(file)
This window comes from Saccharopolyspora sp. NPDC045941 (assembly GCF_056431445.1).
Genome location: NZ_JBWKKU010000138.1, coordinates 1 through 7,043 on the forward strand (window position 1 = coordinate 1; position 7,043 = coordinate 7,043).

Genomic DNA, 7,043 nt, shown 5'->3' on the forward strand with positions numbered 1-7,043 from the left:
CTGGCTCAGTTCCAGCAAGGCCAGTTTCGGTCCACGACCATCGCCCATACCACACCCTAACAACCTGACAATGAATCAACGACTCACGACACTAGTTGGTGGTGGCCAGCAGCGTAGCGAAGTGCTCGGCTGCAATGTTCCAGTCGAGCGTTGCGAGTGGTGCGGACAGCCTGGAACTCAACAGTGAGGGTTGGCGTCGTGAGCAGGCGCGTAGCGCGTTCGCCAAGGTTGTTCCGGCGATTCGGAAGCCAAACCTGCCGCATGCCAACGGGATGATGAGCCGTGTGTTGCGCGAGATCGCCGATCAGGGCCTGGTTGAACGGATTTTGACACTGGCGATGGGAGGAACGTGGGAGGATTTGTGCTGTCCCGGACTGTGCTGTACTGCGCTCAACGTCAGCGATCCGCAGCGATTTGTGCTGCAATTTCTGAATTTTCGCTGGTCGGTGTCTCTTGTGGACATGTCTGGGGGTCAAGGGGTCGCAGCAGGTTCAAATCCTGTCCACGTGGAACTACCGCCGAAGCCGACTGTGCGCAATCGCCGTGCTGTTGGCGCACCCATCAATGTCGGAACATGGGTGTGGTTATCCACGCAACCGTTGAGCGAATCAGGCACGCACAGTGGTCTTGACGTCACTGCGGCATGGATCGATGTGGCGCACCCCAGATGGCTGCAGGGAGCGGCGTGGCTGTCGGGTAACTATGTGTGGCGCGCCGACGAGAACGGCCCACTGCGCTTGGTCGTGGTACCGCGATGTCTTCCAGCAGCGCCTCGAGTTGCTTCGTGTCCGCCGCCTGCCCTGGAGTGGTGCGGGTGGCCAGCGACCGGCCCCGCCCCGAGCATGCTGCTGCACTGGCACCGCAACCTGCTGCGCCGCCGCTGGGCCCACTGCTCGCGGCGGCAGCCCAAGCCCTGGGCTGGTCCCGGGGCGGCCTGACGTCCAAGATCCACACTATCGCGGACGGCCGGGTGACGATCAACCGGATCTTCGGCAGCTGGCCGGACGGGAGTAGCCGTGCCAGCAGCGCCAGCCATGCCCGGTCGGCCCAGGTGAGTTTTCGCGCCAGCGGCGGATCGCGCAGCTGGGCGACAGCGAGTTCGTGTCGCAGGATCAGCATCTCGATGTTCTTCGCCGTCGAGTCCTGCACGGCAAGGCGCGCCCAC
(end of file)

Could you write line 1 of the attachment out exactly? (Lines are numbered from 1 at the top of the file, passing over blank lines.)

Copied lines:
This window comes from Saccharopolyspora sp. NPDC045941 (assembly GCF_056431445.1).